Armed with a witty sense of songcraft and high-octane guitar skills that encompass Western swing, honky-tonk, rock and roll, blues and more, Junior Brown has spent the past decade crafting entertaining records that have attracted a broad audience by eluding any and all of the aforementioned categories.
Born in 1952 in Cottonwood, Arizona, Brown showed a musical affinity at an early age, banging out little melodies on the family piano before he could even talk. His parents hoped he might become a classical musician, but he had other plans. He discovered a guitar in his grandparents’ attic at age seven, and spent the next several years woodshedding with records by the Beatles, the Beach Boys, the Kinks and other high-profile rock bands of the mid-‘60s. But Junior, whose father taught at a liberal arts college, was also able to tap into what was playing on campuses during that same period – Mississippi John Hurt, Lightnin’ Hopkins, John Lee Hooker and other country blues artists whose collective reemergence had fueled the folk movement of the early ‘60s. Armed with this broad spectrum of source material, he developed some formidable guitar chops by the end of his teen years.
Brown’s passion for country music had intensified by the early ‘70s. “I liked what Merle Haggard was doing at that time,” he recalls. “I liked Ray Price. I loved Ernest Tubb, because I’d watched him on TV as a kid back in the mid-‘60s.” With these and other prominent country figures as his inspiration, Brown spent the entire decade further sharpening his guitar skills in tiny little country bars along the Southwest border. “I played more nights in honky-tonks during the ‘70s than most people will in a lifetime,” he professes. “All of the ‘70s were spent in hardcore, six-nights-a-week house-band stuff. I did ten years of that, night after night, four sets a night. I mean, after that, you gotta get good. You have to, just to keep from going nuts.”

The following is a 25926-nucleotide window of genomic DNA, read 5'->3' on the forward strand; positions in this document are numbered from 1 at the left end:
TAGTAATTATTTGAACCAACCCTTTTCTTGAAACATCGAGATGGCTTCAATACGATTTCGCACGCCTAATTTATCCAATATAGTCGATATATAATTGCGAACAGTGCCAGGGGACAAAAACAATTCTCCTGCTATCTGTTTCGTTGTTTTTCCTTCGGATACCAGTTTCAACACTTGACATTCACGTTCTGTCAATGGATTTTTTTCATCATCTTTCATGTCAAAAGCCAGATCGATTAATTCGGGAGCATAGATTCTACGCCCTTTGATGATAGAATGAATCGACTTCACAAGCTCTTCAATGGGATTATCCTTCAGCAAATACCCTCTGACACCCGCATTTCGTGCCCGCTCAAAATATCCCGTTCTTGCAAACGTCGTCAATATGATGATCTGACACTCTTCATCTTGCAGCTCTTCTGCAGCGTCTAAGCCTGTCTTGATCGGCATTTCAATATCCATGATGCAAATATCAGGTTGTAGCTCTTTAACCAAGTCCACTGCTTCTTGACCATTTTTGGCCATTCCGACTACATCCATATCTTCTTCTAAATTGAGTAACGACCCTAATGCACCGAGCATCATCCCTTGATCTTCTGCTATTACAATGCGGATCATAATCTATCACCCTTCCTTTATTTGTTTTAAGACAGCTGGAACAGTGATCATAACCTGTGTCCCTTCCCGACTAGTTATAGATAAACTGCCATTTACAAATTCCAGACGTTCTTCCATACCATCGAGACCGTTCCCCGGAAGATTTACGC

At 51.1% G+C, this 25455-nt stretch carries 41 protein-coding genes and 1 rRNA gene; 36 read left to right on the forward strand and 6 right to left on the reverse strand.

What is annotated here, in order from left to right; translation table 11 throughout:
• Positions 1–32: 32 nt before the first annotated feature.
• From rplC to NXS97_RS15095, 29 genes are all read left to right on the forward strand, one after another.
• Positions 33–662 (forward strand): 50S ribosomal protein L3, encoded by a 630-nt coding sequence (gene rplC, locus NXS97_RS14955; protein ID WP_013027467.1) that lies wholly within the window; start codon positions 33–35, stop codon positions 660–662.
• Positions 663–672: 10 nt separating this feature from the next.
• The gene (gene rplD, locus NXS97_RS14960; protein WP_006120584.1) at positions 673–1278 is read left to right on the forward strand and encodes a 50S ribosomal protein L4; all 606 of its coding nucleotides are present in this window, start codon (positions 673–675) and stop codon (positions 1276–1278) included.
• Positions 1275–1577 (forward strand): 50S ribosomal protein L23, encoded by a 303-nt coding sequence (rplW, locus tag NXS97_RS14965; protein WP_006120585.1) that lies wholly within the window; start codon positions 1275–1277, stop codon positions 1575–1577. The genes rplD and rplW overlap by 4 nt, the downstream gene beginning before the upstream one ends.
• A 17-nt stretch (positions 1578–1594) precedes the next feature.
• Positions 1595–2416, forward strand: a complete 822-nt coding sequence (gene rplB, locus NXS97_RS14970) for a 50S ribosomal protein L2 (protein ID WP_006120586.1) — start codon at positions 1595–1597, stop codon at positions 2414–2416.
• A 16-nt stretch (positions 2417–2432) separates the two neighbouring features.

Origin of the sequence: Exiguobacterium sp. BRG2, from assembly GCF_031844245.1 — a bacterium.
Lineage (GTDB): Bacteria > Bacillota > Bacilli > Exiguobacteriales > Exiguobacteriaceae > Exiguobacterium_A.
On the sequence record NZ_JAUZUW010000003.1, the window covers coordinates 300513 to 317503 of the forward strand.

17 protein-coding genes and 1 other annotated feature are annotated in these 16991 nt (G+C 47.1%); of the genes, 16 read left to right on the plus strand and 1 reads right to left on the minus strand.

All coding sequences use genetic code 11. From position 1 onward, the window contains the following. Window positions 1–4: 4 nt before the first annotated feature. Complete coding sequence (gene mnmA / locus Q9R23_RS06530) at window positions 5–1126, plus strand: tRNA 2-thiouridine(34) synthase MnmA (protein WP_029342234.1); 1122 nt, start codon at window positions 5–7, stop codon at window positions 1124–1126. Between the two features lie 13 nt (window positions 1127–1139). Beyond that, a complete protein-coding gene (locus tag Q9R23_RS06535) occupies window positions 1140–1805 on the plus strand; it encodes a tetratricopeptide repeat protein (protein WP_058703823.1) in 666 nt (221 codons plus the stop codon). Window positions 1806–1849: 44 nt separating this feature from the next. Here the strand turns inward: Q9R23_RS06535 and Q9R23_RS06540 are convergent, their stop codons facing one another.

Although he maintained his sanity, the heyday of country had waned by the early ‘80s, and the gigs were drying up. “But then this dim little light bulb started flickering over my head,” Brown recalls. From strictly a technical standpoint, he knew he could play anything by anyone, but he had yet to explore his potential as a songwriter. “I realized that no one was going to walk into a club and discover me. I had to do something and become something for them to discover. So I started hanging out with some songwriters that I’d played some gigs with. I figured, ‘Well, if I write, it will make me more of an individual. I’ll be a singer-songwriter, and I won’t be thought of as just a guy who does covers.’”
With his songwriting coming together by the mid ‘80s, Brown upgraded his gear in a way that no guitarist had ever done before. Struggling though each gig with the awkward back-and-forth switch between the six-string guitar and its steel counterpart, he had a dream one night about the two instruments mysteriously melting into one. He took the idea to guitar maker Michael Stevens, and the result was Brown’s now-famous “guit-steel,” a double-necked guitar combining the standard instrument with the steel.
In the early ‘90s, Brown and his band – including his wife, Tanya Rae, whom he’d married in 1988 and enlisted into his band as rhythm guitarist and backing vocalist – relocated to the fertile Austin, Texas, music scene and landed a gig as the house band at the city’s Continental Club. His tight and entertaining combination of songwriting and instrumental skills led to a record deal with Curb that began with 12 Shades of Brown in 1993, followed by a string of critically praised albums and EPs throughout the remainder of the decade.
Brown joins the Telarc label in the summer of 2004 with the August 24 release of Down Home Chrome. Produced by Brown, the 12-song set maintains the same eclectic and highly entertaining approach that he has taken throughout his career. “I don't have any boundaries,” he says. “The only boundaries are defined by what I like to do. The bulk of the album is what I guess you would call traditional country. But there are so many little things that I throw in here and there that you can't really call the album a country album."
Live On Stage:
Junior Brown plays an instrument he calls "guit-steel" - a double-neck guitar that combines standard six string with a steel guitar - it looks funky, but makes for some interesting music. Check out his funky contraption, here's Junior with "My Wife Thinks Your Dead"....
Not much of a singer, but he can sure play that thing pretty damn well. Here's some show to check out (via Dimeadozen)....
Junior Brown - 2007-05-09 - Mystic Theatre - Petaluma, CA
Junior Brown - 2004-08-08 - Rams Head Tavern - Annapolis, MD
Junior Brown - 1995-10-28 - Laurel Theater - Knoxville, TN
Can only seem to find one from Junior, here he is with "Highway Patrol"....
For more on Junior Brown head on over to his official website.